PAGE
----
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Humanism and Normativism facet scales and short scales

Nilsson, Artur LU (2015) In Lund Psychological Reports 15(1).
Abstract
According to Polarity Theory, all ideologies are fundamentally polarized by a conflict between Humanism, which idealizes and glorifies humanity, and Normativism, which portrays human goodness and worth as contingent upon conformity and achievement. Humanism and Normativism have, however, turned out to be distinct worldviews rather than opposite ends of a single bipolar continuum. Introducing a hierarchical model of their structure and developing scales to measure each facet, I previously showed that they are

negatively related across views of human nature, interpersonal attitudes, and attitudes to affect, but not across epistemologies and political values. This report presents the eight-item facet scales and fifteen-item... (More)
According to Polarity Theory, all ideologies are fundamentally polarized by a conflict between Humanism, which idealizes and glorifies humanity, and Normativism, which portrays human goodness and worth as contingent upon conformity and achievement. Humanism and Normativism have, however, turned out to be distinct worldviews rather than opposite ends of a single bipolar continuum. Introducing a hierarchical model of their structure and developing scales to measure each facet, I previously showed that they are

negatively related across views of human nature, interpersonal attitudes, and attitudes to affect, but not across epistemologies and political values. This report presents the eight-item facet scales and fifteen-item short-measures of humanism and normativism, along with descriptive statistics for each item in US and Swedish samples. (Less)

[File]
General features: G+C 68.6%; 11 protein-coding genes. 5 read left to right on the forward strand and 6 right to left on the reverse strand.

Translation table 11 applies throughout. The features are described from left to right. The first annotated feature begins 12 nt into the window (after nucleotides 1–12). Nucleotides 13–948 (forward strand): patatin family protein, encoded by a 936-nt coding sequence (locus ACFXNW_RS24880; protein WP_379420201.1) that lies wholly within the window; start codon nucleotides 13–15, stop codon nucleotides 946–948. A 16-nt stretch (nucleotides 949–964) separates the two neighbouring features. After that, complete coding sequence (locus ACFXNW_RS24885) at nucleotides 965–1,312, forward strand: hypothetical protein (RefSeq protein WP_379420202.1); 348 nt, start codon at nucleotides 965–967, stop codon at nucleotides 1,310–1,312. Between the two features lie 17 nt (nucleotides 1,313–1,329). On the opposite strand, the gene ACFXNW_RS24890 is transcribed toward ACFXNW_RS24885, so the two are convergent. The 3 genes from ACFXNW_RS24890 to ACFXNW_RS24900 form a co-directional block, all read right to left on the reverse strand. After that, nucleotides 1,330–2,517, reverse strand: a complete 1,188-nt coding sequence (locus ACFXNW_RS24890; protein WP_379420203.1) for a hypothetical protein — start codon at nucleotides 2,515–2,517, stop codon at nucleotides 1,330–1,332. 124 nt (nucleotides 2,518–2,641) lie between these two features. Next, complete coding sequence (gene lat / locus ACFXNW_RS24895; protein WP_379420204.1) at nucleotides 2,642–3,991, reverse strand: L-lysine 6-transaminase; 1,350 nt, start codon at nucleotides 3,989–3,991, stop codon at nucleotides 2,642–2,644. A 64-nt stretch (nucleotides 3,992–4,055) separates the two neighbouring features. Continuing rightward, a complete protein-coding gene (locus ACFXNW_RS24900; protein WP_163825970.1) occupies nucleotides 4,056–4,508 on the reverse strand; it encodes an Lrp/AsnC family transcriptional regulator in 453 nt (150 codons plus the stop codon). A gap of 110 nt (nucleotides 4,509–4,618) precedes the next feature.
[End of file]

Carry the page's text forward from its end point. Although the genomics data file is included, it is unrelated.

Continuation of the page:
Please use this url to cite or link to this publication:
author
organization
publishing date
type
Book/Report
publication status
published
subject
keywords
polarity theory, normativism, humanism, worldview, personal ideology
in
Lund Psychological Reports
volume
15(1)
pages
16 pages
publisher
Department of Psychology, Lund University
ISSN
1404-8035
DOI
10.13140/2.1.4324.9447
language
English
LU publication?
yes
id
627ccaf9-d790-4d3a-8267-538347fa47f5 (old id 5142373)
alternative location
https://dl.dropboxusercontent.com/u/67013152/LPR/LPR_Volume1501.pdf
date added to LUP
2015-03-02 11:19:35
date last changed
2016-04-16 00:28:31
@techreport{627ccaf9-d790-4d3a-8267-538347fa47f5,
  abstract     = {According to Polarity Theory, all ideologies are fundamentally polarized by a conflict between Humanism, which idealizes and glorifies humanity, and Normativism, which portrays human goodness and worth as contingent upon conformity and achievement. Humanism and Normativism have, however, turned out to be distinct worldviews rather than opposite ends of a single bipolar continuum. Introducing a hierarchical model of their structure and developing scales to measure each facet, I previously showed that they are<br/><br>
negatively related across views of human nature, interpersonal attitudes, and attitudes to affect, but not across epistemologies and political values. This report presents the eight-item facet scales and fifteen-item short-measures of humanism and normativism, along with descriptive statistics for each item in US and Swedish samples.},
  author       = {Nilsson, Artur},
  institution  = {Department of Psychology, Lund University},
  issn         = {1404-8035},
  keyword      = {polarity theory,normativism,humanism,worldview,personal ideology},
  language     = {eng},
  pages        = {16},
  series       = {Lund Psychological Reports},
  title        = {Humanism and Normativism facet scales and short scales},
  url          = {http://dx.doi.org/10.13140/2.1.4324.9447},
  volume       = {15(1)},
  year         = {2015},
}